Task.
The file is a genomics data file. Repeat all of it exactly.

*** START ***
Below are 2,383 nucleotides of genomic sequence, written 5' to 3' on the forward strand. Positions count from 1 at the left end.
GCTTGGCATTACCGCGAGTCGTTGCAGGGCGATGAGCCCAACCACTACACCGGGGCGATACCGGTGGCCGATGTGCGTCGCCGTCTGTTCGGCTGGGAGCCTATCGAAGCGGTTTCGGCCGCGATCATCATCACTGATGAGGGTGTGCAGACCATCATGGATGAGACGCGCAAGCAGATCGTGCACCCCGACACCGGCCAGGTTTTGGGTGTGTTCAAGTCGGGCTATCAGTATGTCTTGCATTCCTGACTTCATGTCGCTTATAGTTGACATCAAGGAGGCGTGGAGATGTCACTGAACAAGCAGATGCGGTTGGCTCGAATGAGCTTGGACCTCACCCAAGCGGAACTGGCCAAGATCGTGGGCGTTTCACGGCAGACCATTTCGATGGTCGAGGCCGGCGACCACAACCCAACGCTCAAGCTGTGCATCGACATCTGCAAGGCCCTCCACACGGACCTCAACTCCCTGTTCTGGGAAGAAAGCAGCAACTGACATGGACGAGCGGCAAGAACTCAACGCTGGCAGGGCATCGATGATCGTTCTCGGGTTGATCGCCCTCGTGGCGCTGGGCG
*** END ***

Below are 2,383 nucleotides of genomic sequence, written 5' to 3' on the forward strand. Positions count from 1 at the left end.
GCTTGGCATTACCGCGAGTCGTTGCAGGGCGATGAGCCCAACCACTACACCGGGGCGATACCGGTGGCCGATGTGCGTCGCCGTCTGTTCGGCTGGGAGCCTATCGAAGCGGTTTCGGCCGCGATCATCATCACTGATGAGGGTGTGCAGACCATCATGGATGAGACGCGCAAGCAGATCGTGCACCCCGACACCGGCCAGGTTTTGGGTGTGTTCAAGTCGGGCTATCAGTATGTCTTGCATTCCTGACTTCATGTCGCTTATAGTTGACATCAAGGAGGCGTGGAGATGTCACTGAACAAGCAGATGCGGTTGGCTCGAATGAGCTTGGACCTCACCCAAGCGGAACTGGCCAAGATCGTGGGCGTTTCACGGCAGACCATTTCGATGGTCGAGGCCGGCGACCACAACCCAACGCTCAAGCTGTGCATCGACATCTGCAAGGCCCTCCACACGGACCTCAACTCCCTGTTCTGGGAAGAAAGCAGCAACTGACATGGACGAGCGGCAAGAACTCAACGCTGGCAGGGCATCGATGATCGTTCTCGGGTTGATCGCCCTCGTGGCGCTGGGCG